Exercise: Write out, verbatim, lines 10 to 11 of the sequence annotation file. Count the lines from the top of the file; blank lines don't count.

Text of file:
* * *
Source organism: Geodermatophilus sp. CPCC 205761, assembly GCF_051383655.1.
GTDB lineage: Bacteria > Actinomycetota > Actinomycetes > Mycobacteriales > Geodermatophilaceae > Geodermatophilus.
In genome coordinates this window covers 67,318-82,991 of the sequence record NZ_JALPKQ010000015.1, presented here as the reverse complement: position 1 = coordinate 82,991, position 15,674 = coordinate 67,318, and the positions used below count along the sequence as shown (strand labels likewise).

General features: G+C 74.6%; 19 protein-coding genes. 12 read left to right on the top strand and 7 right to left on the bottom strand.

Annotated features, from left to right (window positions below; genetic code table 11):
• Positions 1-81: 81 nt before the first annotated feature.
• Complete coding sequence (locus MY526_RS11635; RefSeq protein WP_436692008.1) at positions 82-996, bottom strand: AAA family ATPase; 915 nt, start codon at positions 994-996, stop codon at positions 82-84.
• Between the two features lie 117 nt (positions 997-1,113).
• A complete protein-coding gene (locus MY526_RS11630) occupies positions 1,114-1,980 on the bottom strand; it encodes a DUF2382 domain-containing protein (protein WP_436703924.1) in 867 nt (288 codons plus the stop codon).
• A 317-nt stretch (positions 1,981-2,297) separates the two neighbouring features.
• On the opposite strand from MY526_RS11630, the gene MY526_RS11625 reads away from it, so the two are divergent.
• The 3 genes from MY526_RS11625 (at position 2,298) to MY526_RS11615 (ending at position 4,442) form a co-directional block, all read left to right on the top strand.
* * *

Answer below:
• A 317-nt stretch (positions 1,981-2,297) separates the two neighbouring features.
• On the opposite strand from MY526_RS11630, the gene MY526_RS11625 reads away from it, so the two are divergent.